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The abject inhumanity of a house without pizza 

The abject inhumanity of a house without pizzaIt was a lazy Saturday afternoon. I was standing in the kitchen, rummaging through the pantry. 

My girlfriend, Ashley, walked into the room. “What are you doing?”

“Looking for something to eat,” I said, my head buried in the pantry as I waded through cans and boxes.

Ashley snickered. “With your butt sticking out like that, you look like Winnie the Pooh when he’s stuck in Rabbit’s doorway. I’m tempted to tie antlers to your back and paint a smiley-face on your ass.”

“At least Rabbit had honey at his house.” I said. “There’s nothing to eat in this place!”

“Are you serious?” Ashley said, marching forward. “I just went shopping the other day. There’s tons of food to eat.”

She shoved me aside. “Look! We have cereal, oatmeal, crackers, chips, bread, chicken soup, cake mix, beans, rice, flour, canned corn, canned beets, canned sweet potatoes — canned everything! We look like pioneers who stockpiled food for the winter. We also have pasta and olives and instant mashed potatoes. We even have a box of mac and cheese!”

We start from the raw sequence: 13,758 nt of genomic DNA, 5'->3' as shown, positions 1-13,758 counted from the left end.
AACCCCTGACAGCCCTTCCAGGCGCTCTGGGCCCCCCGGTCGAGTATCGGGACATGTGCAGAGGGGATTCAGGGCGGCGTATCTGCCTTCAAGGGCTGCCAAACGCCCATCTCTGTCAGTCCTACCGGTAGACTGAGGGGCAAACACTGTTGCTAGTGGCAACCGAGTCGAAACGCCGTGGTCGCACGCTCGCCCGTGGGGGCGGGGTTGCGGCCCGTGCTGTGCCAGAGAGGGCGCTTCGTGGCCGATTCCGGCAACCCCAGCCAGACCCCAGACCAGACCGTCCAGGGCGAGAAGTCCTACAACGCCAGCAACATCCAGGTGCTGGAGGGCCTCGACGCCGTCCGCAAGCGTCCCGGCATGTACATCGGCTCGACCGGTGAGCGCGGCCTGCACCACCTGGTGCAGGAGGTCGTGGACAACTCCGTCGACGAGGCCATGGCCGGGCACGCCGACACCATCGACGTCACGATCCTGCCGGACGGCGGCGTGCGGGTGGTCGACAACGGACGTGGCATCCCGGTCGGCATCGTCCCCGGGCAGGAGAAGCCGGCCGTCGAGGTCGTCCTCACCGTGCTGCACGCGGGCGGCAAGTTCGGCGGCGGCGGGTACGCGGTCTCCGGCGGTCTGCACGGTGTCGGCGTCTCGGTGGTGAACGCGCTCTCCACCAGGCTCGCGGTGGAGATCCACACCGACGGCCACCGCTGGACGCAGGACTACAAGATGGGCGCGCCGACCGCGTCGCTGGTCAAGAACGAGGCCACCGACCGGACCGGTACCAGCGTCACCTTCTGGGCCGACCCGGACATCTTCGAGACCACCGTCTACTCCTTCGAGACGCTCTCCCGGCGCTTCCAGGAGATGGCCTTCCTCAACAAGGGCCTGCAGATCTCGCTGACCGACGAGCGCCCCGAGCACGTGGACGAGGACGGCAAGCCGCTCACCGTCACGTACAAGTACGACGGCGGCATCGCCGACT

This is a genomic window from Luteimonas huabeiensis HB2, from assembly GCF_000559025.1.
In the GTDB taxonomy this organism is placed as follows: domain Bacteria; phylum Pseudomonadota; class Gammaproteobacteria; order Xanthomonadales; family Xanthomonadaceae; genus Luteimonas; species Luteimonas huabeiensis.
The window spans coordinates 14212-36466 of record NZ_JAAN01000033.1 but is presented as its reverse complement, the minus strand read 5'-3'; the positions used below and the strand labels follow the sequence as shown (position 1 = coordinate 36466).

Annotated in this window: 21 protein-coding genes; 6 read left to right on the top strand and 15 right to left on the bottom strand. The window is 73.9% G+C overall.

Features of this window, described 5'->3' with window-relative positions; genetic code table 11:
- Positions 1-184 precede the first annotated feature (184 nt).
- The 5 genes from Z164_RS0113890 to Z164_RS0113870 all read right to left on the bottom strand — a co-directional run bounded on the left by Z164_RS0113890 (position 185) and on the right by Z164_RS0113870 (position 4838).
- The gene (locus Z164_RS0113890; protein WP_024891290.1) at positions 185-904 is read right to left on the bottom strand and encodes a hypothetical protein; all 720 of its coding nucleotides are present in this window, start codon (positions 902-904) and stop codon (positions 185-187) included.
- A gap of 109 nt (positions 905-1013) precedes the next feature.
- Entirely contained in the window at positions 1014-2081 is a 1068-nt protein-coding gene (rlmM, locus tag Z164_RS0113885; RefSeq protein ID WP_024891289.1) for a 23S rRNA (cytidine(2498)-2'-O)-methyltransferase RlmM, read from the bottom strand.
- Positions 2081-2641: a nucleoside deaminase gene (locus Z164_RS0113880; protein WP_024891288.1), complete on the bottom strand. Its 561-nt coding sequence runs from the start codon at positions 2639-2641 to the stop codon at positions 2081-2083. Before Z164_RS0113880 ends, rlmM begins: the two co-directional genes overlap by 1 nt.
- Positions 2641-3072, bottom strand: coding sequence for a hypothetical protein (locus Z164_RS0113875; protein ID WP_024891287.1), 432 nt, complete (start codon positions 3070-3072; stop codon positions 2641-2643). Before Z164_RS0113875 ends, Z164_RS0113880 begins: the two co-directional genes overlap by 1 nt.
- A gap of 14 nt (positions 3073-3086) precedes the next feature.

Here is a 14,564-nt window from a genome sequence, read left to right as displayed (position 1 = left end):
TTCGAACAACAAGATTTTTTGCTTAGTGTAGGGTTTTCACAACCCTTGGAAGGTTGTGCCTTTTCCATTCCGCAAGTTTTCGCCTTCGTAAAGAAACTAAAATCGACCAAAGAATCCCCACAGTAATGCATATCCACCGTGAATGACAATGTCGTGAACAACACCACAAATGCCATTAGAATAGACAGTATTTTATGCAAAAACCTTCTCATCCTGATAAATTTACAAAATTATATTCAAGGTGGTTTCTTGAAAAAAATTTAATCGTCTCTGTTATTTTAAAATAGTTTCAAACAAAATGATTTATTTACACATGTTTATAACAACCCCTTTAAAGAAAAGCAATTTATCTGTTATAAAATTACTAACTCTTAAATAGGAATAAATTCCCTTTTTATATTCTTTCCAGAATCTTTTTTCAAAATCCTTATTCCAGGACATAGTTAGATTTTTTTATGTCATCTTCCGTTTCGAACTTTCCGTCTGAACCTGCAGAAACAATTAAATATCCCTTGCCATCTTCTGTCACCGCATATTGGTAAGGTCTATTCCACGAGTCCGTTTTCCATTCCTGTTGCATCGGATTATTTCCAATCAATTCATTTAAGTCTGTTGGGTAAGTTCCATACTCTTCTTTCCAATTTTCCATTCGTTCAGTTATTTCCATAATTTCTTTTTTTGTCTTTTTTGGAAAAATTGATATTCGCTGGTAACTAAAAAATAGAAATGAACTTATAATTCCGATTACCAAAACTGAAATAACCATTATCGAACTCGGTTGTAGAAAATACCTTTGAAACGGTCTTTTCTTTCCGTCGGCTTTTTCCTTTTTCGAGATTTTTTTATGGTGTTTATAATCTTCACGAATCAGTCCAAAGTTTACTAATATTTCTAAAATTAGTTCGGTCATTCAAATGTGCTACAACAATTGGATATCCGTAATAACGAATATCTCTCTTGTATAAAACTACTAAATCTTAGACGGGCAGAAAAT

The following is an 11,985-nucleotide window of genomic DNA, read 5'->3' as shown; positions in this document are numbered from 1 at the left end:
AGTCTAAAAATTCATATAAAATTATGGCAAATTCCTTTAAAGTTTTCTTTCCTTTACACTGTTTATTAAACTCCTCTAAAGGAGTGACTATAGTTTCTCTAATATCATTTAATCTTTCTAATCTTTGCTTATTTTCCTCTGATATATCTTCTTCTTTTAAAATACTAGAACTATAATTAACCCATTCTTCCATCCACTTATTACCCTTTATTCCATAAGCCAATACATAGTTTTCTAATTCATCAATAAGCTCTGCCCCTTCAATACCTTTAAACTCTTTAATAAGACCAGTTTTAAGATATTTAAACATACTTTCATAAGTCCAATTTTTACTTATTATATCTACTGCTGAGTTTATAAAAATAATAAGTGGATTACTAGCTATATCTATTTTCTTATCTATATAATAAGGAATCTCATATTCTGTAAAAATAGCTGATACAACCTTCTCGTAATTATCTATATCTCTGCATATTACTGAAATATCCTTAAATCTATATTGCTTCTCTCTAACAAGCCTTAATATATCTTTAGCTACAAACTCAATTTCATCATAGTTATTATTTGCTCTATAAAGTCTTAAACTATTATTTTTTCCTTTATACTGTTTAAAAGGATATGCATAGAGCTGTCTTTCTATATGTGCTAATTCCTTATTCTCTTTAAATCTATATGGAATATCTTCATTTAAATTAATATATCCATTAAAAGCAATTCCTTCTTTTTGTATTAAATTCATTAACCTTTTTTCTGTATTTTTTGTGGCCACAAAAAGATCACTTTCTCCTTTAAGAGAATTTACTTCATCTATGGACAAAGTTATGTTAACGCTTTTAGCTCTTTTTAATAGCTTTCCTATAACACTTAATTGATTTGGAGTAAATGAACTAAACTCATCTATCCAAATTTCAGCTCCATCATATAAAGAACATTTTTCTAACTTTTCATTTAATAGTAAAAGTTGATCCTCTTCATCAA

She frowned, holding the mac-and-cheese box. “Speaking of which, how did we get this? I never buy this stuff.”

“I tossed it in the shopping cart when you weren’t looking,” I said.

Ashley glared at me. “Seriously?”

I shrugged. “I would have asked you, but you would have said no.”

Ashley sighed, then slammed the box back in the pantry shelf. “This is why I can’t take you anywhere.”

“Just to clarify, I never wanted to go to the grocery store in the first place,” I said. “You always drag me there against my will.”

“That’s because you’re always complaining there’s nothing to eat. Speaking of which —” Ashley wrenched open the refrigerator — “look in here! We have milk, eggs, cheese, leftover spaghetti, butter, yogurt, lunchmeat, apples, oranges, sausage, hot dogs, salad, pickles, pre-washed carrot sticks! How can you possibly claim there’s nothing to eat? What is it you want?”

“Well,” I said, looking at the floor to avoid Ashley’s gaze, “I was sort of craving an extra-large pepperoni pizza with mushrooms, bacon, peppers and a spicy, zingy tomato sauce. And maybe some parmesan-encrusted breadsticks to go with it?”

Ashley glared at me. “Seriously?”

I shrugged. 

“Yeah,” Ashley said, crossing her arms, “we’re definitely not going to have any of that in our pantry.”  

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